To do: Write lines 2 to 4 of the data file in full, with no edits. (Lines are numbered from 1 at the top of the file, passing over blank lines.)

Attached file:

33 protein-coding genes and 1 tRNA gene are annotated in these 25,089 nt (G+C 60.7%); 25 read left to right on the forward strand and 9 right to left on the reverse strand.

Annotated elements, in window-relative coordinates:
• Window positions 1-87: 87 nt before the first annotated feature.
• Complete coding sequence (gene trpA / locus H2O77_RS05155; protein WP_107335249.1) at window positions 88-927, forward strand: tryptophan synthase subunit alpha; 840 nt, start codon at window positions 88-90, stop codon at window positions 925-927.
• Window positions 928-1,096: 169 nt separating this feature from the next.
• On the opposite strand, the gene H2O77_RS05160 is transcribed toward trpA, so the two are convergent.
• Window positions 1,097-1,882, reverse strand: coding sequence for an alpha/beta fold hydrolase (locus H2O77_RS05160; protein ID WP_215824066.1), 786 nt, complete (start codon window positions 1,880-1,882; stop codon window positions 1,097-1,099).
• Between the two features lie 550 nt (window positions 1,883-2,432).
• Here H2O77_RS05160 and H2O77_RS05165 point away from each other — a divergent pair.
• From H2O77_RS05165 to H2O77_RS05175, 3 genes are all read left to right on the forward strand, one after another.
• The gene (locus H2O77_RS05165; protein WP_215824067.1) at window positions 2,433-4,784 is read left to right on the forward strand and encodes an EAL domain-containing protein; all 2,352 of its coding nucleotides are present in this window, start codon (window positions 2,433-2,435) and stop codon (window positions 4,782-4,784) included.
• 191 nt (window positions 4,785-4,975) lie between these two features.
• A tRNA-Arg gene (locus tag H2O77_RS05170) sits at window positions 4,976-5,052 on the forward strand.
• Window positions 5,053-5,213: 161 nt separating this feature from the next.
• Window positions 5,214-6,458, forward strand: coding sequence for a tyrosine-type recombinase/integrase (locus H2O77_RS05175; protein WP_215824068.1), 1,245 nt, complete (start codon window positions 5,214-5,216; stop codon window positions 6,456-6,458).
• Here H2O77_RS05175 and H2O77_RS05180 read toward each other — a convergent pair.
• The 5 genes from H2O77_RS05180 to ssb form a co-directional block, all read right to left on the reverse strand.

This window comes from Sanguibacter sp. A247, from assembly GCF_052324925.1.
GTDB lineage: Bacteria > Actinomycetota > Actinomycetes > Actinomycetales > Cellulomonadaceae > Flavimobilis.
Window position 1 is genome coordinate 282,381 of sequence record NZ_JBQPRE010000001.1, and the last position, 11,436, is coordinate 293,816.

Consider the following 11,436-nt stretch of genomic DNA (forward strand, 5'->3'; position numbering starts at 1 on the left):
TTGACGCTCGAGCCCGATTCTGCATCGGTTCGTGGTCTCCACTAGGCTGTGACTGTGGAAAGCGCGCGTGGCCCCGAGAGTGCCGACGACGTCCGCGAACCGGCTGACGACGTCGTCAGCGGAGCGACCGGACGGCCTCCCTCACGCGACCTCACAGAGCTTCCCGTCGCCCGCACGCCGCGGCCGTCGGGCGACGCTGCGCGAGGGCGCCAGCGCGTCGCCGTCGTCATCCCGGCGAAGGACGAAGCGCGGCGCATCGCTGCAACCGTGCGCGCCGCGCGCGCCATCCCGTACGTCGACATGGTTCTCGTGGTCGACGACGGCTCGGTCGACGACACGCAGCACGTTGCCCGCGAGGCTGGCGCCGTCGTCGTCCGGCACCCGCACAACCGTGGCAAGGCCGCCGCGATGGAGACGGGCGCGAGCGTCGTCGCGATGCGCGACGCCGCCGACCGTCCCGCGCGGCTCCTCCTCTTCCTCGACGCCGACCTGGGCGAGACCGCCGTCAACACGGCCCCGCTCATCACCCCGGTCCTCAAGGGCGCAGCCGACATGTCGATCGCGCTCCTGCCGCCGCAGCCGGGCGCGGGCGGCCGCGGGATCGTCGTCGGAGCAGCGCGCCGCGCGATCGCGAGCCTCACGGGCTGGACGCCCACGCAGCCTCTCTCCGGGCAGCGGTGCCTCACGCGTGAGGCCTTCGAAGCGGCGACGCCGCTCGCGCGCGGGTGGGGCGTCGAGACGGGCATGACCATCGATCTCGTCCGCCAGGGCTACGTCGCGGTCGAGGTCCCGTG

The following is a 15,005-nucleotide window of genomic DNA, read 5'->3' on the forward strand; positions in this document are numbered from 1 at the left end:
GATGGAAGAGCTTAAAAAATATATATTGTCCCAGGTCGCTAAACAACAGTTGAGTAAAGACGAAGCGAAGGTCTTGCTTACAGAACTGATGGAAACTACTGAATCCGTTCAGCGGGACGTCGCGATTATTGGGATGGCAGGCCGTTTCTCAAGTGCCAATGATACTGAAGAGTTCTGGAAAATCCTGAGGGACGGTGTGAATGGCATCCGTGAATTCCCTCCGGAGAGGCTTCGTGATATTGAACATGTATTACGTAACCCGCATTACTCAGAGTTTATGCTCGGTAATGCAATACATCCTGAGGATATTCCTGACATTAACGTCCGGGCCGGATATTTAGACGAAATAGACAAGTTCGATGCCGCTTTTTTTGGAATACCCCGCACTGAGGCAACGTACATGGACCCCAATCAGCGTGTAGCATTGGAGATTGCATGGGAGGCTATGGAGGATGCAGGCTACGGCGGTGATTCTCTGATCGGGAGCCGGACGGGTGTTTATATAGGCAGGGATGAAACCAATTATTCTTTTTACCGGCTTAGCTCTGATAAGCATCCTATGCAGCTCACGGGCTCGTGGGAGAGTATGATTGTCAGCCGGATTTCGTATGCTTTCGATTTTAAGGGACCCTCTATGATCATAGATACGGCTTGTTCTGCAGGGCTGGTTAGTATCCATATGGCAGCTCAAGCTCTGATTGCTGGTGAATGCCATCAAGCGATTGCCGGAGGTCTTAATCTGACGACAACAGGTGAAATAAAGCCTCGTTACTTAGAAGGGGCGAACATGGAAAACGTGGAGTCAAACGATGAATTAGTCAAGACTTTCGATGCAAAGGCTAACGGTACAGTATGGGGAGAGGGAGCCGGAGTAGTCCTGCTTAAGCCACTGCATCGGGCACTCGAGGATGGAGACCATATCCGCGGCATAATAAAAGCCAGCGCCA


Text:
Annotated elements, in window-relative coordinates:
• Window positions 1-87: 87 nt before the first annotated feature.
• Complete coding sequence (gene trpA / locus H2O77_RS05155; protein WP_107335249.1) at window positions 88-927, forward strand: tryptophan synthase subunit alpha; 840 nt, start codon at window positions 88-90, stop codon at window positions 925-927.